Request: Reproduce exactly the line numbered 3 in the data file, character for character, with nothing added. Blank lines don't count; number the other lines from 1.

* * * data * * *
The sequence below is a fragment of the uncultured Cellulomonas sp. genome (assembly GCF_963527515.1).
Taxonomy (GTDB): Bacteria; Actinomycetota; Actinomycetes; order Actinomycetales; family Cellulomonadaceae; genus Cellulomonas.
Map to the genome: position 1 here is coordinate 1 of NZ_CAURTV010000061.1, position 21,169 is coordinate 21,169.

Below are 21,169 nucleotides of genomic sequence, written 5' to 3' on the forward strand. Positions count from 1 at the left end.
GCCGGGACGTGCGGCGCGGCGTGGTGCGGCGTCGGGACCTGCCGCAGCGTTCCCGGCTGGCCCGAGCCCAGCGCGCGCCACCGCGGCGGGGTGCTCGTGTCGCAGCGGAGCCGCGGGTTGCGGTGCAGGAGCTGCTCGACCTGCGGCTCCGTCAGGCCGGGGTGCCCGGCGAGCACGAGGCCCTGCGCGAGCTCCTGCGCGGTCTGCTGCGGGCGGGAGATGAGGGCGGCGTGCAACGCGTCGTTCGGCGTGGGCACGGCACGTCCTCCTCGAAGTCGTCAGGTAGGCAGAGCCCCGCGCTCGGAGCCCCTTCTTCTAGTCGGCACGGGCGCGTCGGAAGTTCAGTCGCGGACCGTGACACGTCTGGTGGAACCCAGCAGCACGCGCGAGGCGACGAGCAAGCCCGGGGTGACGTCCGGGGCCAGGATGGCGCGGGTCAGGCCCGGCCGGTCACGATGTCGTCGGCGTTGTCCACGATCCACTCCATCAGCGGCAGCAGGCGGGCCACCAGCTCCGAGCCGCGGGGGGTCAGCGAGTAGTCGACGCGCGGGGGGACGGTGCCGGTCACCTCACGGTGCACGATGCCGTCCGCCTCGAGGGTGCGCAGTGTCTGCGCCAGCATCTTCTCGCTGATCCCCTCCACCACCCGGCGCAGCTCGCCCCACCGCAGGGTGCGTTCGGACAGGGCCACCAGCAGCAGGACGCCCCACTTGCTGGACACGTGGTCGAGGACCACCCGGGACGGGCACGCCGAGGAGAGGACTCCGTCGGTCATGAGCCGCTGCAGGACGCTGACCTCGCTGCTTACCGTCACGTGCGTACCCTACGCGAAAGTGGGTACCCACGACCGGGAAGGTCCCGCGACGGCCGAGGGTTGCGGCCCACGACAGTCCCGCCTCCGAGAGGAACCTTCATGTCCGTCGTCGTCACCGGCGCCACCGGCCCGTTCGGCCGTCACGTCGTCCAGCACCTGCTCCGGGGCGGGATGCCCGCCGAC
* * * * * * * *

Map to the genome: position 1 here is coordinate 1 of NZ_CAURTV010000061.1, position 21,169 is coordinate 21,169.